Image Credits – Haryana tourism
The state of Haryana is the second rainiest state after Punjab in terms of winter rains among the northern plains of the country. According to geographical boundaries, Haryana is divided into four parts-
1. Northeast Haryana- The northeastern parts of Haryana are located in proximity to Shivalik hills (also known as Churia hills). This region covers parts such as Ambala, Panchkula and Yamunanagar.
2. South Haryana- The southern parts of Haryana come in vicinity of Aravalli hills. This region is characterized by irregular plains and dry areas.
3. Southwest Haryana- The southwestern parts of Haryana consist of semi- desert sandy plains. This area shares boundary with the state of Rajasthan. It consists of places such as Sirsa, Hisar, Mahendragarh, Fatehabad and Bhiwani.
4. Ghaggar Jamuna plains- A large portion of Haryana is covered by these plains. The plains are divided into two parts first one being higher portion known as ‘Bhangar’ and second as ‘Khadar’.
Haryana is an agrarian state that nurtures and grows major crops such as rice, jowar, bajra, maize, wheat, barley, gram, mustard, cotton and sugarcane. The state is also a home to a lot of farmers who put their heart and soul every year to bring major yield in terms of agricultural produce. We all know that weather plays an important role in governing agricultural production of the country including winter rains in months of January and February. These rains hold a major stake in determining the crop yield for state. However, this year rains have not shown up for most parts of the state. More than half of January has passed away but no significant rainfall activity has been recorded over the state. As a result, most places are presently deficient, largely deficient or have been reported with zero rains.
However, this is not for the very first time that rains have under played for the state. If we talk about past, then keeping aside the January month of 2017, when heavy rains lashed Haryana, February remained the most rain deficient month for the state. On the other hand, rains remained completely silent for the entire months of January and February in 2018. Similar situation was witnessed in the year of 2016 too, when rain deficiency over the state was recorded by a great extent.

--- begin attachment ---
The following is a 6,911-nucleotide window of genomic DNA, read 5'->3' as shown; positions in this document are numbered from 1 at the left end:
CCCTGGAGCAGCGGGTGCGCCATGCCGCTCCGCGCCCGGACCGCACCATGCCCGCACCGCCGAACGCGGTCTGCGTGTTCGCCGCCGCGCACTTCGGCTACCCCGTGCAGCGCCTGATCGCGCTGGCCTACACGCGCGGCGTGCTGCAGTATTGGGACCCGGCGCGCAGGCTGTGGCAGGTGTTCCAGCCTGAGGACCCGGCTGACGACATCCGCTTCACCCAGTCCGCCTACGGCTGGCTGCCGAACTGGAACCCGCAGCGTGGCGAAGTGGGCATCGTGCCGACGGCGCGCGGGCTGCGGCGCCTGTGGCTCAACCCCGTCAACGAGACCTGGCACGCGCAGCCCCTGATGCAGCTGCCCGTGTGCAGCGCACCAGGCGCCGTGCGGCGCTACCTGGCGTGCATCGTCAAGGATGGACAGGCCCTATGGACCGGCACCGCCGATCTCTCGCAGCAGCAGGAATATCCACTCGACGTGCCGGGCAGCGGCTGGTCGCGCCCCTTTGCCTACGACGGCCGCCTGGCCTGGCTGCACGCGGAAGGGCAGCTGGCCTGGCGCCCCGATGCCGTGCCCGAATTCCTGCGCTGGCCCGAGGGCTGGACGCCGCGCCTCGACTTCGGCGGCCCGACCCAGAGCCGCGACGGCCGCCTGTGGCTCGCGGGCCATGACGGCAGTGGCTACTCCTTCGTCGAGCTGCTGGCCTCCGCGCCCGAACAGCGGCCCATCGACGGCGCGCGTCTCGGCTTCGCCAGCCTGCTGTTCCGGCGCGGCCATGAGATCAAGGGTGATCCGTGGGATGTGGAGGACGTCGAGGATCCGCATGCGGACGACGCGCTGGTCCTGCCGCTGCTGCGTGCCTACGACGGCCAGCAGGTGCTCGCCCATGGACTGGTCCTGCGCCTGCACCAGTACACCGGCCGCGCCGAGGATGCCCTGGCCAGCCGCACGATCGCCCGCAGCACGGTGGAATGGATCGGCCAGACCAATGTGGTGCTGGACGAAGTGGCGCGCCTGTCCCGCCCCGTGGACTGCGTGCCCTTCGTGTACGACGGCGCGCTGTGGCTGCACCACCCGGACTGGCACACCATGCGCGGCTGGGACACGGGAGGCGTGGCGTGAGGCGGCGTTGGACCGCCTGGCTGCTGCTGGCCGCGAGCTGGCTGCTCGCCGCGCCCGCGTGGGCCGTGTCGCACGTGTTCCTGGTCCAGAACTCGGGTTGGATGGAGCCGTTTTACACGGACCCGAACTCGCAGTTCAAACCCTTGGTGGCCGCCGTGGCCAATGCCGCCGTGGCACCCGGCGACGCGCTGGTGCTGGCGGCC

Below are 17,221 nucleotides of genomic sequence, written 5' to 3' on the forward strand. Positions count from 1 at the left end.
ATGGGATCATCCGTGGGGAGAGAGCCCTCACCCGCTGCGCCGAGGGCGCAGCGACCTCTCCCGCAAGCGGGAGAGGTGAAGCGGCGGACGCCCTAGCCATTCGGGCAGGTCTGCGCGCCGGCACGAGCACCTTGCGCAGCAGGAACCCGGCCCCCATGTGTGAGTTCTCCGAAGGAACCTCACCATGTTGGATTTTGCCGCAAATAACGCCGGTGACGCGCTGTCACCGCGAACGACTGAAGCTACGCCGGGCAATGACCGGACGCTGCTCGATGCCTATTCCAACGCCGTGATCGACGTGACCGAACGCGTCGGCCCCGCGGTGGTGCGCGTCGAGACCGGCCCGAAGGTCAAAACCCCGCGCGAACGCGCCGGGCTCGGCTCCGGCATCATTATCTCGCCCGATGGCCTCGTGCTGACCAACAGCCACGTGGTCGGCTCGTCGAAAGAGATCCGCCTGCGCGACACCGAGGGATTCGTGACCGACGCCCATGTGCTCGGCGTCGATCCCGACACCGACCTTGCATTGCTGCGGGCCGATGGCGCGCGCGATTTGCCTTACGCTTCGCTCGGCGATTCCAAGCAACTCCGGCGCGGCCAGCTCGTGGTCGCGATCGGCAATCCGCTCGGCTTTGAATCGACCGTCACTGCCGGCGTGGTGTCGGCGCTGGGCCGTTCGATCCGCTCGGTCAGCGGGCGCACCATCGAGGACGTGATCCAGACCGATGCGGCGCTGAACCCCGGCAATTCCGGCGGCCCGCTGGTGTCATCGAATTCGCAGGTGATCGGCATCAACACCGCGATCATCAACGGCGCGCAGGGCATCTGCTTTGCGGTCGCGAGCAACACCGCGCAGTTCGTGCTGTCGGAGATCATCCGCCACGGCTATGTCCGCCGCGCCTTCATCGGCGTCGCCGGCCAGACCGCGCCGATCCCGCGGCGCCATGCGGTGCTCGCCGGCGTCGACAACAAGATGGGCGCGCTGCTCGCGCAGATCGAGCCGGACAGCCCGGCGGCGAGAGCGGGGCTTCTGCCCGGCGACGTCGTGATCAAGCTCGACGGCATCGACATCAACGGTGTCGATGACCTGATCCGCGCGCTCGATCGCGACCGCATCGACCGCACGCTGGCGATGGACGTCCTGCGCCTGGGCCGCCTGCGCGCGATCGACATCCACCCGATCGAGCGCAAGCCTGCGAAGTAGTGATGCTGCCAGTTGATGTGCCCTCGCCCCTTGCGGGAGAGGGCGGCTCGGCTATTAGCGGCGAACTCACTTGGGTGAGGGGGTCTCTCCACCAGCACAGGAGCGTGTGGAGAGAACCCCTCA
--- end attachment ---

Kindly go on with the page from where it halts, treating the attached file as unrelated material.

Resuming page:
Now, let us have a look at the performance of Haryana in terms of rain during the month of January in the last 5 years from 2014:-
By looking at the above graph, we can understand that in 2014, the Haryana received 13 mm of rainfall against its normal of 17.8 mm. In 2015, it received 12.4 mm of rainfall as against normal of 17.8 mm. 2016 remained the poorest year in terms of January winter rains. Zero rains were recorded as against normal of 17.8 mm.
However, this deficiency was covered up in 2017 when the state was largely rain surplus and received 34.2 mm of rains as against 17.8 mm of rainfall, but again in 2018 rains significantly reduced to 5 mm as against 17.8 mm of normal rains.
Now let us have a look at the current scenario. Given below is the performance of Haryana in terms of winter rains from January 1 to January 16:-
As of now, the northeastern parts of Haryana including Panchkula, Ambala and Yamunanagar have been reeling under 90% to 100% rain deficiency. However, few pockets in semi desert area including Hisar and Sirsa have performed quite satisfactorily. Hisar has remained rain surplus by 23%. On the other hand, the largest parts of Ghaggar Jamuna plains have remained poor in terms of rain. It is only some pockets such as Jind (deficient by 32%) and Kaithal (deficient by 6%) that have performed fairly well with rains.
Given below is the geographical map of Haryana:-
Image credit- Testbook.com
Now in the coming days, a prolonged wet spell is expected over the state. Starting January 20 onward, rain and thundershower activities will commence over the state and will continue till January 26. The three consecutive days of January 22,23 and 24 will record good rains over the state. Overall intensity of rain will oscillate between moderate and even heavy at some places. There are also chances of hailstorm at one or two places.
Further, eastern parts of the state will perform comparatively well than western parts of the state. Likewise, North Haryana will do better with rains than South Haryana. These rains will pave a great way in pushing out deficiency to some extent that has been taking over the state for long time now. Moreover, moderate rains will help major crops of the state as mentioned above to grow and nurture at a faster pace. However, we are just keeping our fingers crossed that hailstorm activities do not result in any major crop damage.
Any information taken from here should be credited to Skymet Weather